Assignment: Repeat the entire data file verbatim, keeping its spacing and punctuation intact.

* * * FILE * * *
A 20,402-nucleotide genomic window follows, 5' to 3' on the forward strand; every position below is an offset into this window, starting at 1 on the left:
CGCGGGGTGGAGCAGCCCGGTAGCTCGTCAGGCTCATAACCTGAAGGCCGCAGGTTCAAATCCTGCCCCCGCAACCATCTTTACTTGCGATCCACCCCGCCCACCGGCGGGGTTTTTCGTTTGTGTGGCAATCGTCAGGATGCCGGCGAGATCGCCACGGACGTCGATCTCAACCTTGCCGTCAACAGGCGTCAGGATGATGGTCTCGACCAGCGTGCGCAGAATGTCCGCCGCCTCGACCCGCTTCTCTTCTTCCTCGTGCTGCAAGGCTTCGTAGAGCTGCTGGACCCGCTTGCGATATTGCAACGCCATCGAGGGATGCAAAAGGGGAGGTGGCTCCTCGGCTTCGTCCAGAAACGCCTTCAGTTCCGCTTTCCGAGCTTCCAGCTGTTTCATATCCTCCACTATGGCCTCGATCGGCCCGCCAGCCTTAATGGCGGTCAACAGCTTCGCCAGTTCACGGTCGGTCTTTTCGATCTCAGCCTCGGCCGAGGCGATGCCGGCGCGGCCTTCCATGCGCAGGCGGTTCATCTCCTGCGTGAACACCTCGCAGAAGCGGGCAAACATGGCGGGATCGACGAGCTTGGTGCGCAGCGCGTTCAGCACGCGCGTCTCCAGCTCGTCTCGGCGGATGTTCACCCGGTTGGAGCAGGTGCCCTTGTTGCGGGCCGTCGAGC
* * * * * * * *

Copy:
A 20,402-nucleotide genomic window follows, 5' to 3' on the forward strand; every position below is an offset into this window, starting at 1 on the left:
CGCGGGGTGGAGCAGCCCGGTAGCTCGTCAGGCTCATAACCTGAAGGCCGCAGGTTCAAATCCTGCCCCCGCAACCATCTTTACTTGCGATCCACCCCGCCCACCGGCGGGGTTTTTCGTTTGTGTGGCAATCGTCAGGATGCCGGCGAGATCGCCACGGACGTCGATCTCAACCTTGCCGTCAACAGGCGTCAGGATGATGGTCTCGACCAGCGTGCGCAGAATGTCCGCCGCCTCGACCCGCTTCTCTTCTTCCTCGTGCTGCAAGGCTTCGTAGAGCTGCTGGACCCGCTTGCGATATTGCAACGCCATCGAGGGATGCAAAAGGGGAGGTGGCTCCTCGGCTTCGTCCAGAAACGCCTTCAGTTCCGCTTTCCGAGCTTCCAGCTGTTTCATATCCTCCACTATGGCCTCGATCGGCCCGCCAGCCTTAATGGCGGTCAACAGCTTCGCCAGTTCACGGTCGGTCTTTTCGATCTCAGCCTCGGCCGAGGCGATGCCGGCGCGGCCTTCCATGCGCAGGCGGTTCATCTCCTGCGTGAACACCTCGCAGAAGCGGGCAAACATGGCGGGATCGACGAGCTTGGTGCGCAGCGCGTTCAGCACGCGCGTCTCCAGCTCGTCTCGGCGGATGTTCACCCGGTTGGAGCAGGTGCCCTTGTTGCGGGCCGTCGAGC